What do you think, valued readers?  Does more content real estate inspire less occasions to connect?  I believe leveraging  less real estate is more effective/valuable in creating “True Fans.”  Do you?

Anthony Pensabene

7 thoughts on “Mo Content Places, Less Comment Occasions?

  1. I don’t think G+ or Inbound are taking too much away from blog comments. Currently, I see little commenting on either platform. More on G+, but it’s usually the same handful of people who actually use it.

    I agree with the theory of replying to every comment on your site, but sometimes there is simply no valuable follow-up response avaialable. Constantly writing ‘thanks for commenting’ on your own blog puts you in-line with the guy who writes ‘nice post’ on everyone else’s.

    Also, Biggie Smalls is the illest.

    1. Thanks for adding, Anthony. I too have not seen many comments in Gplus..and hardly any convo at all from inbound. I understand what you’re saying about obligatory replies/comments. I do think the host should be overly gregarious though..especially if some people feel meekish or intimidated in offering thoughts (which is silly but understood). You have a real opportunity to make a connection with visitors. The choice is yours. I walked into a store for the first time earlier today.. The worker (who I later found to be the owner) could have let me walk around…and possibly out moments later. However, he was interested in me. He asked questions. In short, I made a connection and will think of him and how he made me feel welcome in his establishment the next time I am in need of his products.. Even being a bit jocose about the brevity of someone’s statement, may tickle their funny bone or disarm them, making them feel more welcome and perhaps more comfortable next time.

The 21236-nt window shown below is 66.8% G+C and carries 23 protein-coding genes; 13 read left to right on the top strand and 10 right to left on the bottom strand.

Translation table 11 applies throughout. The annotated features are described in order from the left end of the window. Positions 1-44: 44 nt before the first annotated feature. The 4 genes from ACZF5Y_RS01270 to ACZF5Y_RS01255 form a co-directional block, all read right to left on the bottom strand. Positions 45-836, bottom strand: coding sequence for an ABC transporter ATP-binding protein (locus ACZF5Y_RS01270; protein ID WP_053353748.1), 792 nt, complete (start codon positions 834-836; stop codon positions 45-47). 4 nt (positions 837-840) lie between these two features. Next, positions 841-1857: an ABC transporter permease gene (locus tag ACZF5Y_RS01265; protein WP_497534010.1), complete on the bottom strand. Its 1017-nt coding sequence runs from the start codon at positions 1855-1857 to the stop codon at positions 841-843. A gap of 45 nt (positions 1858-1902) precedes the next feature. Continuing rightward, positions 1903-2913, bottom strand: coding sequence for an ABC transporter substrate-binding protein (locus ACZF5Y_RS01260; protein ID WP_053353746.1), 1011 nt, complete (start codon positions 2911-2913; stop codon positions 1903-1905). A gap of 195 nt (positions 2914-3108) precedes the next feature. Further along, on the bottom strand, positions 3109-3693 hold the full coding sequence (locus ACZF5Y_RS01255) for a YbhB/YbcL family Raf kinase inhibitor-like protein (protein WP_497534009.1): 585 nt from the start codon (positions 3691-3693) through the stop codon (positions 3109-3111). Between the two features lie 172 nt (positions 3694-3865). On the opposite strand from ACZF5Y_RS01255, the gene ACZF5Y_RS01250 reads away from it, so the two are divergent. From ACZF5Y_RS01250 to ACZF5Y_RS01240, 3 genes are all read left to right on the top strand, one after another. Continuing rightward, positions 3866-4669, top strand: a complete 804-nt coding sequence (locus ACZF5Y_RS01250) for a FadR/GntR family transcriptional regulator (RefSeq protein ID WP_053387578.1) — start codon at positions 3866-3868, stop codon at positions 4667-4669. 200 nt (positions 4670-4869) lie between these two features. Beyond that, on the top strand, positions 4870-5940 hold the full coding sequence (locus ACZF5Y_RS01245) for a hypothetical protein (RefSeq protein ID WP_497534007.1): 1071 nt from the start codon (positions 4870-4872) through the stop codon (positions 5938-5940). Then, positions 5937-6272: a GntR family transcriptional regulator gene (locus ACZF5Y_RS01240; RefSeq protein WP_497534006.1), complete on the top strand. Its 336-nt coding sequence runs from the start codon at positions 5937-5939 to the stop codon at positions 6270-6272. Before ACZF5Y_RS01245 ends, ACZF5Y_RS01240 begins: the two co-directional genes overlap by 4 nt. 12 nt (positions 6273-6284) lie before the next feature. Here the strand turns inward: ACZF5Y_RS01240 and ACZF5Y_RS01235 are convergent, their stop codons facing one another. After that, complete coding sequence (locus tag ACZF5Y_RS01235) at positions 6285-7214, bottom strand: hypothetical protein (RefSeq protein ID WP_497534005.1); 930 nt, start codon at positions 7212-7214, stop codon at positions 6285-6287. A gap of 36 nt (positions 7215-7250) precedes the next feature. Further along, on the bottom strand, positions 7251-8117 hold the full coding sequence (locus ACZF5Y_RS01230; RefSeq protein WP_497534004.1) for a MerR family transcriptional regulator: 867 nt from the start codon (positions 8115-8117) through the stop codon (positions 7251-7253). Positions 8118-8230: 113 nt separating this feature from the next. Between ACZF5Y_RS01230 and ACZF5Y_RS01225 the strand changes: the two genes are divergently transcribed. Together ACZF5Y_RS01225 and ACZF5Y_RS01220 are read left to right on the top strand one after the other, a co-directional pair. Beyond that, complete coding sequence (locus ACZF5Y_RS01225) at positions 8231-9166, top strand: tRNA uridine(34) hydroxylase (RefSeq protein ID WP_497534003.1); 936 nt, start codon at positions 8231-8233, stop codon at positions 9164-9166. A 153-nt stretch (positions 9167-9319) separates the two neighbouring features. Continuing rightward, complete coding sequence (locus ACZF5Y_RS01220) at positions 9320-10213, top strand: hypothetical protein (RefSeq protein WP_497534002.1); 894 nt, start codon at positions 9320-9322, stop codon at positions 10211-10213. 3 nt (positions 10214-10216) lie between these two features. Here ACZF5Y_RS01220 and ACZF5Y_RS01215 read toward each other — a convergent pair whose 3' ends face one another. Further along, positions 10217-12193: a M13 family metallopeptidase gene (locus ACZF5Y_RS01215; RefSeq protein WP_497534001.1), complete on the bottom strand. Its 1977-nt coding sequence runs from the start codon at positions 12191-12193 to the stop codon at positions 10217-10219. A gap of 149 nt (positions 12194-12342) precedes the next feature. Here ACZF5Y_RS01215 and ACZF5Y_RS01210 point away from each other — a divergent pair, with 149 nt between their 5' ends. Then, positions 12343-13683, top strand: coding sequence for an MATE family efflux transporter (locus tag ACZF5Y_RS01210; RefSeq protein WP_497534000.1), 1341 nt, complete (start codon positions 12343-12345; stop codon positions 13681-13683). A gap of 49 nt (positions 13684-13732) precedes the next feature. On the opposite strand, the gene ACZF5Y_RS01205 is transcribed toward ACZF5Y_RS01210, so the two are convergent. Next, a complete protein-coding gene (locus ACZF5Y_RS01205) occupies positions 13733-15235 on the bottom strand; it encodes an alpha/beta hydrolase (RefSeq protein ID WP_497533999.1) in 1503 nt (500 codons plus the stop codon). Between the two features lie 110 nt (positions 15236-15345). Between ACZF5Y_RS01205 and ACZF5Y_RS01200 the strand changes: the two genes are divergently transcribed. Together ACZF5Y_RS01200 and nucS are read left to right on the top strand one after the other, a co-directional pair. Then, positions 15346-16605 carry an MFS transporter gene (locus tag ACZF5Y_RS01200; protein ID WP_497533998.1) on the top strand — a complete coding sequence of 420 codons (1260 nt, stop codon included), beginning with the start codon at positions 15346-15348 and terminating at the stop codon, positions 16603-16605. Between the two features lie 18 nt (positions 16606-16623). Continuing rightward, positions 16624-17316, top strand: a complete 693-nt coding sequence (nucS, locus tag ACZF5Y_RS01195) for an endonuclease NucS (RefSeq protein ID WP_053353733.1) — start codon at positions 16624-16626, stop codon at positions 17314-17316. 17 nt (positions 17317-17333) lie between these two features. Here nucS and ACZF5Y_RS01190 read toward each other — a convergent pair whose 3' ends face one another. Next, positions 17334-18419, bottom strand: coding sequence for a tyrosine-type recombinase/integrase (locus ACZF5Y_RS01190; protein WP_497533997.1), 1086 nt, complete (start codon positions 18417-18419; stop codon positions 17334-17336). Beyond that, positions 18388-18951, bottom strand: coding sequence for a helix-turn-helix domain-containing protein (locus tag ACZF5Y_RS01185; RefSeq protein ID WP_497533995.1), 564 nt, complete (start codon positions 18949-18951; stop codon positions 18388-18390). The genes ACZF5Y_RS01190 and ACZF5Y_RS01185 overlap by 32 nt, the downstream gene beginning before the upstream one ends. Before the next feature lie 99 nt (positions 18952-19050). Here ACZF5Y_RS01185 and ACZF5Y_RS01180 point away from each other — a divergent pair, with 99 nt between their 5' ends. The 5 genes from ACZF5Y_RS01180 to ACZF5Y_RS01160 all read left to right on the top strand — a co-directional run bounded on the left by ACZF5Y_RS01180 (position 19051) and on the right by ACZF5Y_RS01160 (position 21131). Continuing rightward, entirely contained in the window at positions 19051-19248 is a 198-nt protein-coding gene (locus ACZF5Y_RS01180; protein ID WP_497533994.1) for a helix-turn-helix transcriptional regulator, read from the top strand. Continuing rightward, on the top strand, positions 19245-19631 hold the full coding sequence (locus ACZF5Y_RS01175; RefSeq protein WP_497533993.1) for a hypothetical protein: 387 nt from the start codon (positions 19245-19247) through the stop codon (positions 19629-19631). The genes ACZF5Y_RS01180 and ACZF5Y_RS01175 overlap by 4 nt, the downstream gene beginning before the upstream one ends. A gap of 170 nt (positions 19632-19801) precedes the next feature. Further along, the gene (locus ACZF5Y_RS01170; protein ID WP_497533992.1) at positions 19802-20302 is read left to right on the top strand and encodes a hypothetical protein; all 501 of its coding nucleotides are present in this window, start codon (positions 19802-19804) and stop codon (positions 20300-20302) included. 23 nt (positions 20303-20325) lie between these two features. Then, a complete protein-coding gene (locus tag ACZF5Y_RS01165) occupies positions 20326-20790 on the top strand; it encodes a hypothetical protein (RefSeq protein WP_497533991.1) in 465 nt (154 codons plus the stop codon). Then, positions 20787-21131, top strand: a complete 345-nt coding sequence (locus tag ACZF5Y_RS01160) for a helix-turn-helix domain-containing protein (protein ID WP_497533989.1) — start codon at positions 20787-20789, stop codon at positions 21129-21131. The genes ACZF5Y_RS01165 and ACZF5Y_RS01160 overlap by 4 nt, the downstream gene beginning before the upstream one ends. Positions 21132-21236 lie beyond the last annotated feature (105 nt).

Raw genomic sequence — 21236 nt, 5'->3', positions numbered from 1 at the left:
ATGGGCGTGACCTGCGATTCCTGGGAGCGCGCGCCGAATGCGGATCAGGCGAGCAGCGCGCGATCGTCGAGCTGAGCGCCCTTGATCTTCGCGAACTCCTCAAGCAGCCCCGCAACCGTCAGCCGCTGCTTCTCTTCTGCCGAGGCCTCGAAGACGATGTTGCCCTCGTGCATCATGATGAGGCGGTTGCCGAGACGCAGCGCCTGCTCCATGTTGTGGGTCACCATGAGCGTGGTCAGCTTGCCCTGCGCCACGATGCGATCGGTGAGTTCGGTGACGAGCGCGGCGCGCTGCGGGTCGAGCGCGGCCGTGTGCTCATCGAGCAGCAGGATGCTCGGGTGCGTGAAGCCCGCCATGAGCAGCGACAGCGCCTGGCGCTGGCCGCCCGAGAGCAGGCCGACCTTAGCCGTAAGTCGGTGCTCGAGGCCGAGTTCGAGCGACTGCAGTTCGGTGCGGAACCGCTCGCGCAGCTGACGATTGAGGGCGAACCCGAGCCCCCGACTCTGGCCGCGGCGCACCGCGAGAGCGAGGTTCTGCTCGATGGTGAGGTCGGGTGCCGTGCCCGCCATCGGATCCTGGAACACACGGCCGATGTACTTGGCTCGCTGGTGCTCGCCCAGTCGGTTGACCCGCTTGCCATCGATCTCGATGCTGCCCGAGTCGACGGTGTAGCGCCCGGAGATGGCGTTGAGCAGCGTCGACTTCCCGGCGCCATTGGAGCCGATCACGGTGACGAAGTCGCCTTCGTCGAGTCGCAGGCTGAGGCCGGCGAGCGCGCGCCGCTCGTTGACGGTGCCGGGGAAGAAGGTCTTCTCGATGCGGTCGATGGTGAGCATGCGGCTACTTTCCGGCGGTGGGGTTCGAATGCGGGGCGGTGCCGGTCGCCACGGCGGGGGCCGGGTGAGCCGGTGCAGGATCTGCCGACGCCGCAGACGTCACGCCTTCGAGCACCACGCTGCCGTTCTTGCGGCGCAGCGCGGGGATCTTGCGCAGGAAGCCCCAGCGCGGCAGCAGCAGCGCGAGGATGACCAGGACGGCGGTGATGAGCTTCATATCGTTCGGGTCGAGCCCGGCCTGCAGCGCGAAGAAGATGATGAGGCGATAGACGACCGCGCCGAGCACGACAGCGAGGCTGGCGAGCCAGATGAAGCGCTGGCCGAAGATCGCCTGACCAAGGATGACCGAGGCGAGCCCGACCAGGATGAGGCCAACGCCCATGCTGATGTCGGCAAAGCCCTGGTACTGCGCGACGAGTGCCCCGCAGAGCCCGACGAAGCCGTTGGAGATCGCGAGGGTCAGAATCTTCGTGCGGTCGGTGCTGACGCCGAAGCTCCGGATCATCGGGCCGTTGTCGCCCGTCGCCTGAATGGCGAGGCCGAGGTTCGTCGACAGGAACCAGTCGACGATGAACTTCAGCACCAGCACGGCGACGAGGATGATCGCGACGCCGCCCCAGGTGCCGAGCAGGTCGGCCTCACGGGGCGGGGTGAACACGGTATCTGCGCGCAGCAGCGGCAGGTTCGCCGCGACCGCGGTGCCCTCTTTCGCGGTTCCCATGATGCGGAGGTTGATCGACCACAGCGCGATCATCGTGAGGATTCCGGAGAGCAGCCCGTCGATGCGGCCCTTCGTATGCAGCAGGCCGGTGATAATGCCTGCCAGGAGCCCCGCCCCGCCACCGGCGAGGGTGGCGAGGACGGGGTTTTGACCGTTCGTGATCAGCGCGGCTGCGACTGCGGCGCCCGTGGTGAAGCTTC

“Poppa been smooth since days of underoos”

  2. I agree with Anthony P’s comment, you can never be too gregarious. Its a subliminal message to people that tells them because you value what they have to say with a response, that you put out the same amount of value into what you do. As for trying to come up with a response for every comment, there are ways to do that without turning into the “nice post” guy. G+ shows where someone is located. For example, give them a “Thanks [person] for giving me feedback! I’m glad I have readers from all over, even from New Mexico:)”. Its short, you are appreciative, and you’re acknowledging that you have checked out their profile to see where they hail from.

    1. Thanks for adding, Mya. Really good point. I understand perhaps for some, one can’t get around to responding to all people/comments; but, a blogger should commit often (even if don’t respond to someone, if they see blogger regularly does, it gives a different impression than if blogger regularly doesnt.) Your mention of taking a look at them more as people for engaging and responding and not just a comment is spot on. In teaching, the first day I asked students to fill out a card expressing outside interests. It made the ongoing relationship more tangible and people centered.